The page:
We first got to know Grant Wacker through a group of evangelical scholars that included Mark Noll, Skip Stout, and Nathan Hatch. We felt a kinship because we were all believers making our way through a secular landscape. I did not realize how generous and kind Grant was until we spent a year at the National Humanities Center when he was teaching at Duke. He went out of his way to welcome us and give us a chance to talk to his students. Since then many things have bound us together. The strange thing is how a very small item formed my early impression of Grant. After a scholarly conference, I joined a group of his evangelical friends for dinner—I am pretty sure Mark and Skip were there too. As we sat down to eat and our food was before us, Grant looked around at his colleagues and asked, “What about grace?”—which we proceeded to offer right there in the restaurant. I remembered that moment. It showed that Grant’s belief had a little edge to it.
I first became acquainted with Laurie Maffly-Kipp through Mormon students like Reid Neilson who flocked to the University of North Carolina at Chapel Hill because Laurie was interested in Mormon topics herself. She and I have had an ongoing exchange over her review of Rough Stone Rolling for Books & Culture. In it she said something about how modern scholars will not take the book seriously because it does not offer a material explanation of Joseph Smith. For some reason that comment stuck with me, and I have brought it up in public various times when she was present. I think there has been a misunderstanding on my part. Laurie was not speaking for herself, I now realize, but for a consensus of academic readers. So for any undeserved barbs, Laurie, I hereby apologize, and thank you for your many valuable observations about Joseph Smith and Mormonism. For wisdom and good judgment you can’t beat Laurie.
Not all of you will know that Ann Taves played a large role in establishing the Mormon studies program at Claremont Graduate University. She taught American religion at the Claremont School of Theology, a closely affiliated school, and masterminded the intellectual structure of the Mormon studies program. When she left for the University of California, Santa Barbara, I took over the American religion program at Claremont. Ann is working on a problem raised by Laurie Maffly-Kipp. On a panel I chaired, Laurie gave a talk on Joseph Smith’s sincerity. Can we believe in the religious sincerity of a man who claimed he possessed gold plates? Is there a way to approach Mormonism, Laurie asked, other than going through this disruptive story? Ann has been trying to preserve Joseph Smith’s sincerity by arguing there are ways of conceiving the plates that are religiously valid and do not presume any form of fraud on Joseph’s part. Joseph was not trying to deceive his followers. If the plates were not real in the usual sense, religiously they were. This is a bold and noble effort and an indication of Ann’s goodwill.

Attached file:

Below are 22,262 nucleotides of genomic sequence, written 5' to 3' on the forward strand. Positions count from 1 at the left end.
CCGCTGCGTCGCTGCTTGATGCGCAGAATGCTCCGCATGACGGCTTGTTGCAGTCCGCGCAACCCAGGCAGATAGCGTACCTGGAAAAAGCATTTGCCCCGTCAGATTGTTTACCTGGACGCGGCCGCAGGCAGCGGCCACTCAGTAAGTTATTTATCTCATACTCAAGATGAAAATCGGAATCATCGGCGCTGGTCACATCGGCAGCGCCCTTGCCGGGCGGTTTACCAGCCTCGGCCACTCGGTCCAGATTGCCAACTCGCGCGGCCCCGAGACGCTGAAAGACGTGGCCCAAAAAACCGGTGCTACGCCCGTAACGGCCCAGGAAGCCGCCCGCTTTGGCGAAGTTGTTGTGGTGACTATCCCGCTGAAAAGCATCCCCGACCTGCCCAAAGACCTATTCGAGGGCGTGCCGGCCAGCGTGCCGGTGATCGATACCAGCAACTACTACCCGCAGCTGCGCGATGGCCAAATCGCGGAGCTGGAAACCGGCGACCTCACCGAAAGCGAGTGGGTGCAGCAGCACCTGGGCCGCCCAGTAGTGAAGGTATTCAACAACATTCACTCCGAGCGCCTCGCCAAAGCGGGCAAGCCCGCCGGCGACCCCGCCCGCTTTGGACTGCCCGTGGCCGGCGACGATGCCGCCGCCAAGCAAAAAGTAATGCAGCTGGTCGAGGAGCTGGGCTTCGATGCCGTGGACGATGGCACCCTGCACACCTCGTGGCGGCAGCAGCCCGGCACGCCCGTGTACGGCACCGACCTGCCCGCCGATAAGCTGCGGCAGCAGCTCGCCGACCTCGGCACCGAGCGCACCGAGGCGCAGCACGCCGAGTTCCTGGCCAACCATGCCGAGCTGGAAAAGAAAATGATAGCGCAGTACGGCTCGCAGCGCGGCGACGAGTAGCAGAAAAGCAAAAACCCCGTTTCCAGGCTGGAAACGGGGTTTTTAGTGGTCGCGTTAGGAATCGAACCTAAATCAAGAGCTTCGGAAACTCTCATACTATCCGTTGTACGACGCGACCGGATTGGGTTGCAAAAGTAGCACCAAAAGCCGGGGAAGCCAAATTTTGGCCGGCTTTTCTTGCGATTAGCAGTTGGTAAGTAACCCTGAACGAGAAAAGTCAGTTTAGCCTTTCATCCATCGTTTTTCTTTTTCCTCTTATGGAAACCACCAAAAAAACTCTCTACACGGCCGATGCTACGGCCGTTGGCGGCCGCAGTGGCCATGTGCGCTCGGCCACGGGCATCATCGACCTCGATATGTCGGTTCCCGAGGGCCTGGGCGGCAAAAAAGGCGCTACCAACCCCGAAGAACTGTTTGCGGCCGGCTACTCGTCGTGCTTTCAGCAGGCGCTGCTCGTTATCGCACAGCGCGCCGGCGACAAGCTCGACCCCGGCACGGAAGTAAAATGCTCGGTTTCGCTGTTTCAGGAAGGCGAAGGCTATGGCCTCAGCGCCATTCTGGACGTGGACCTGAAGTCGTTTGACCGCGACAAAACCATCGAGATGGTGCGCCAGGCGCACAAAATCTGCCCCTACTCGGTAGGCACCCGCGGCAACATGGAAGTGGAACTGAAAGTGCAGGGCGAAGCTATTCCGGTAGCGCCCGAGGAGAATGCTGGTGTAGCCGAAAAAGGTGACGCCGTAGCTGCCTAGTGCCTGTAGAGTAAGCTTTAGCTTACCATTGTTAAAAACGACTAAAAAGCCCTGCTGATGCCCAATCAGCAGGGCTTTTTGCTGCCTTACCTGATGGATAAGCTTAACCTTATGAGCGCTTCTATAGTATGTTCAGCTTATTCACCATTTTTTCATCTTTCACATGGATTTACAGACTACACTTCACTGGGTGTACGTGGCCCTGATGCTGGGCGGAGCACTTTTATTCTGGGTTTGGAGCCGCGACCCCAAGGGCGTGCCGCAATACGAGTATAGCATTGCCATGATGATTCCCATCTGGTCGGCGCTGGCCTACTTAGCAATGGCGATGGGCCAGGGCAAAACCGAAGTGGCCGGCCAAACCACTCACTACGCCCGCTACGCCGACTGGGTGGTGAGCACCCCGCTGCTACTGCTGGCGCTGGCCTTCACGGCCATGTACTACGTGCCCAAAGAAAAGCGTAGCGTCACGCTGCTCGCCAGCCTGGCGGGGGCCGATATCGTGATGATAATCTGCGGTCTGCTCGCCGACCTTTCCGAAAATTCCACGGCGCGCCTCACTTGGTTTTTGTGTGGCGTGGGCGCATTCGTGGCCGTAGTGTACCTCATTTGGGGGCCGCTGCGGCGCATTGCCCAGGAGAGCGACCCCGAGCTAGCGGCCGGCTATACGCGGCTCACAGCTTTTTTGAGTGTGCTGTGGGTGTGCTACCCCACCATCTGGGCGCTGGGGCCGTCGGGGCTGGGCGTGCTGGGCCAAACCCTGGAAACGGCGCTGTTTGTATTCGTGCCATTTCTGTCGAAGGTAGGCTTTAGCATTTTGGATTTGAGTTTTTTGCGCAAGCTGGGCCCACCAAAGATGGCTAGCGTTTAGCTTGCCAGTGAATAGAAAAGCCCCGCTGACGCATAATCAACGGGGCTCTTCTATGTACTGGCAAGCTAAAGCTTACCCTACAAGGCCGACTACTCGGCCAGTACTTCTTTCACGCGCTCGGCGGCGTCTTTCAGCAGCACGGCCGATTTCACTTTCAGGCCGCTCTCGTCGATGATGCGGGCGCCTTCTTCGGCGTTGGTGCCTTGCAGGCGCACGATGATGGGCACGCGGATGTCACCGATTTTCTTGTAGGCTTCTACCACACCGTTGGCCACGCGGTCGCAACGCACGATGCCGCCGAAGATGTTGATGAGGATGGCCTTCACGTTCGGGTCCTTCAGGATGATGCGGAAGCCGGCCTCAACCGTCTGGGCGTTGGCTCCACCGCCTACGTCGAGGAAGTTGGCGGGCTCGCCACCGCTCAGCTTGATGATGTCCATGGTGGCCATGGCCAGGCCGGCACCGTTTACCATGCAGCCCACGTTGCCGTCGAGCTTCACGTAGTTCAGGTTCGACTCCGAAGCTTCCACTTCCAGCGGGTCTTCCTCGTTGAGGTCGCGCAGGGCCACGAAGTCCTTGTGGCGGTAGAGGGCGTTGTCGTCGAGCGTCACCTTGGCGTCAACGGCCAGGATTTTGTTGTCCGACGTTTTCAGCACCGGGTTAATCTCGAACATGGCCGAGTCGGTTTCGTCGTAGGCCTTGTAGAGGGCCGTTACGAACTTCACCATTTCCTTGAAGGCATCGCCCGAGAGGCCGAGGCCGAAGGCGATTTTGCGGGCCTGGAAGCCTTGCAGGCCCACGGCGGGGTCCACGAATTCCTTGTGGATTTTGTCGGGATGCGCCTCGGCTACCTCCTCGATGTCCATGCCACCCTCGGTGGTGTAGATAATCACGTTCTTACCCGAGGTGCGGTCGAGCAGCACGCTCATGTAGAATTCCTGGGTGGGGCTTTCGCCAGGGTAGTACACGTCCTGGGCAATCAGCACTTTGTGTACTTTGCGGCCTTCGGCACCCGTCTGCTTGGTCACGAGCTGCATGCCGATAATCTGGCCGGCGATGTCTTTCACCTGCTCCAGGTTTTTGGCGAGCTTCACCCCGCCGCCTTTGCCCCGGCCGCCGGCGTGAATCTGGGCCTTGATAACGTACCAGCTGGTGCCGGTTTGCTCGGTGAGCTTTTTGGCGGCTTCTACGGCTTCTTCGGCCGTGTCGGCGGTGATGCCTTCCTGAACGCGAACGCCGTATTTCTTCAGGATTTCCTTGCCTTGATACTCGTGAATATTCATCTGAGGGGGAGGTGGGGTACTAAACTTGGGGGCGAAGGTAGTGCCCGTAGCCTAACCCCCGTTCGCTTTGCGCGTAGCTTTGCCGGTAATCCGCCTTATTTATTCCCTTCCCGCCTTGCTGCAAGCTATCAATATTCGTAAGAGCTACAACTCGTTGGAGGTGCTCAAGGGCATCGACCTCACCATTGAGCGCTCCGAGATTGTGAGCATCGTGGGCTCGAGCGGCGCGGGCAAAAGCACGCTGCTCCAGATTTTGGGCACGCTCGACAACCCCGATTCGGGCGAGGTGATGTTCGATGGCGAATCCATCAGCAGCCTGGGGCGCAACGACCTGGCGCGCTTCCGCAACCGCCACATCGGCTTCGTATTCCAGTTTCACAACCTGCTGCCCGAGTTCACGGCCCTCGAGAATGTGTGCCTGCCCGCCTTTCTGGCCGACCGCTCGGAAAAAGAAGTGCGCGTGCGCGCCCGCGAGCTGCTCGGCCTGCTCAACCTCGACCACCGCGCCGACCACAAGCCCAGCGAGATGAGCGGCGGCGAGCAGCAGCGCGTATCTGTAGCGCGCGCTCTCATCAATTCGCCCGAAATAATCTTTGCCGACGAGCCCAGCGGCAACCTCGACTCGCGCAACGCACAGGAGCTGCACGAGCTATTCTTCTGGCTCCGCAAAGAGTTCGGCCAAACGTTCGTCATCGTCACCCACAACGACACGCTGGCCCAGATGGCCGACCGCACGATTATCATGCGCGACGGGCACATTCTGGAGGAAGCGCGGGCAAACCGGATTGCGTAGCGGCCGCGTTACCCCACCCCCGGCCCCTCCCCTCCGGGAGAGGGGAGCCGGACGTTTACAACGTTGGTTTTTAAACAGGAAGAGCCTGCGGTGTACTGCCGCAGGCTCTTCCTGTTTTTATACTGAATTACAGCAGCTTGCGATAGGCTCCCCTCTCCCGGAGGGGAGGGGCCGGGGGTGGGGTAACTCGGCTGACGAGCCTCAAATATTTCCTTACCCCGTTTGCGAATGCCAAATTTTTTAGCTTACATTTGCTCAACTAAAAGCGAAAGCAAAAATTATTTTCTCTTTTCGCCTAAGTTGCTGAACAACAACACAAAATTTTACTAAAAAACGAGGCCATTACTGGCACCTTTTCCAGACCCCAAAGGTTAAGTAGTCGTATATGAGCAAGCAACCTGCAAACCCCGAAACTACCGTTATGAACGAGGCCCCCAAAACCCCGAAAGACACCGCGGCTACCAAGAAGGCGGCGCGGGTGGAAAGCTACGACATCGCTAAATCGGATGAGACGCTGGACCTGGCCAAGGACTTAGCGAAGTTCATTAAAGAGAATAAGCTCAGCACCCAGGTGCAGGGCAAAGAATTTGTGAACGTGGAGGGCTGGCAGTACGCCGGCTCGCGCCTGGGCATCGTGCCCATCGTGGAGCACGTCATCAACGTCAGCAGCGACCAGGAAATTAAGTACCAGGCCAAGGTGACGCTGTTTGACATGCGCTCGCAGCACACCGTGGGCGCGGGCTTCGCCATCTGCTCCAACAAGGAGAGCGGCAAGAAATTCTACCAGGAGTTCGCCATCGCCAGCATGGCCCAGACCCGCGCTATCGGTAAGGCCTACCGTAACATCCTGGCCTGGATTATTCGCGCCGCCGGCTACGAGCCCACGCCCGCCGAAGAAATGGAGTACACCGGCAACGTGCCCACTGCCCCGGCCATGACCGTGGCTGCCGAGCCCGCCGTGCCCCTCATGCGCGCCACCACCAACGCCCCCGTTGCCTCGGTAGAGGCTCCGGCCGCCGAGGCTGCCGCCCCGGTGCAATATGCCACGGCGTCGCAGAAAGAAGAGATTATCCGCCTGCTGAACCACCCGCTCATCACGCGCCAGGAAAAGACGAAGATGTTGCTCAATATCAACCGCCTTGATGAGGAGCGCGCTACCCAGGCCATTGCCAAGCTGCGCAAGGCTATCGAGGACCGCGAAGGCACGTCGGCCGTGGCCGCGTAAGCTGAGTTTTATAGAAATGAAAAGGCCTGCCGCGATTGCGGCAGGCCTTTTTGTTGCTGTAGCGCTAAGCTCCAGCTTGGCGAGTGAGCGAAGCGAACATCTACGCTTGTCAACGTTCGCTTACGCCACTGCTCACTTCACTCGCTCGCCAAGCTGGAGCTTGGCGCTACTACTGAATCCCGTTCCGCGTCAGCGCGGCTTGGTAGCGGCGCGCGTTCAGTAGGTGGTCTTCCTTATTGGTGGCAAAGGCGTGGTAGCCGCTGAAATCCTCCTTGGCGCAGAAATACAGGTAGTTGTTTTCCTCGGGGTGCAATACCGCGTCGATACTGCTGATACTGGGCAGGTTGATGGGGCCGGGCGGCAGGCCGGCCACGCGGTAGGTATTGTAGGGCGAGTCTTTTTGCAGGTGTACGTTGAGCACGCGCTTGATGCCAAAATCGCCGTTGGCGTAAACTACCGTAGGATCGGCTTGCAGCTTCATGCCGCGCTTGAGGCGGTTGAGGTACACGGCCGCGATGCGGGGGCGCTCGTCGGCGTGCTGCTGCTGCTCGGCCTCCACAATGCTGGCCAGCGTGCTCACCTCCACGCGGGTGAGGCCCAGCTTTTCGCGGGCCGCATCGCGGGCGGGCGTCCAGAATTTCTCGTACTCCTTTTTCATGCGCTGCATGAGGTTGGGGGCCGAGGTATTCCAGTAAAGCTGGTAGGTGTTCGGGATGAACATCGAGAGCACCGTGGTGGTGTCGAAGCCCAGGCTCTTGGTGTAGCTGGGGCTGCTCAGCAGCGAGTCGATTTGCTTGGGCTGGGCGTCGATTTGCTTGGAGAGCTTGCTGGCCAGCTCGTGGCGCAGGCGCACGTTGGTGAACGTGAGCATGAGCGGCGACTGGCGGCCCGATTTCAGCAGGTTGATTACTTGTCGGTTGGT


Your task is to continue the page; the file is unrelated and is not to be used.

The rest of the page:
I have known Bob Goldberg for less time than any of the others, but I heard of him many years before we met. Bob tells a story of driving in from the airport when he was being interviewed for a job at the University of Utah. As they passed the Salt Lake Temple, the driver made some comment about the temple being a local version of Disneyland architecture. Bob was astonished at this cavalier treatment of a religious monument. He took the job and since then has taken on the task of mitigating if not dispelling the animosity between the church and the university’s faculty, a divide that has prevailed for a long time. Only he knows the battles he has fought, but he has successfully made Mormon scholars feel at home at “the U” and has raised money for scholars in residence programs. The U has now become a venue where the best work on Mormon subjects can be presented and Mormons can be themselves.
As for my comrades in Mormon studies, I can only take pride in all you have accomplished. When the Mormon History Association was formed a half century ago, there was only a tiny handful of historians with PhDs. Now there are scores and scores in many humanistic and social science fields. Mormon studies and Mormon scholarship are thriving.
We are all over the map in our interests and approaches to the issues raised in this symposium. We pursue our investigations idiosyncratically, as I think we should. But I sense one common theme. I think we all feel some tension between our religious convictions and the secular times in which we live. In one way or another, modernism invades and unsettles our thinking, perhaps our thinking about our fields, perhaps our personal beliefs. What I hope we all realize is that this tension is not to be suppressed or regretted. Unanswerable as some questions are, we need not lament the discomfort they bring. The strain of believing in unbelieving times is not a handicap or a burden. It is a stimulus and a prod. It is precisely out of such strains that creative work issues forth. And we can take satisfaction in knowing that we are in this together.
 J. Spencer Fluhman, Jed Woodworth, and Kathleen Flake edited “To Be Learned Is Good: Essays on Faith and Scholarship in Honor of Richard Lyman Bushman (Provo, UT: Neal A. Maxwell Institute for Religious Scholarship, 2018).
 Richard L. Bushman, “Faithful History,” Dialogue: a Journal of Mormon Thought 4 (Spring 1969): 11–25.
 Stuart Parker, “The Hermeneutics of Generosity: A Critical Approach to the Scholarship of Richard Bushman,” Journal of Mormon History 38 (Summer 2012): 12–27.
 Richard Rorty, Contingency, Irony, and Solidarity (Cambridge: Cambridge University Press, 1989), 6.
 Richard L. Bushman, Joseph Smith: Rough Stone Rolling (New York: Alfred A. Knopf, 2005).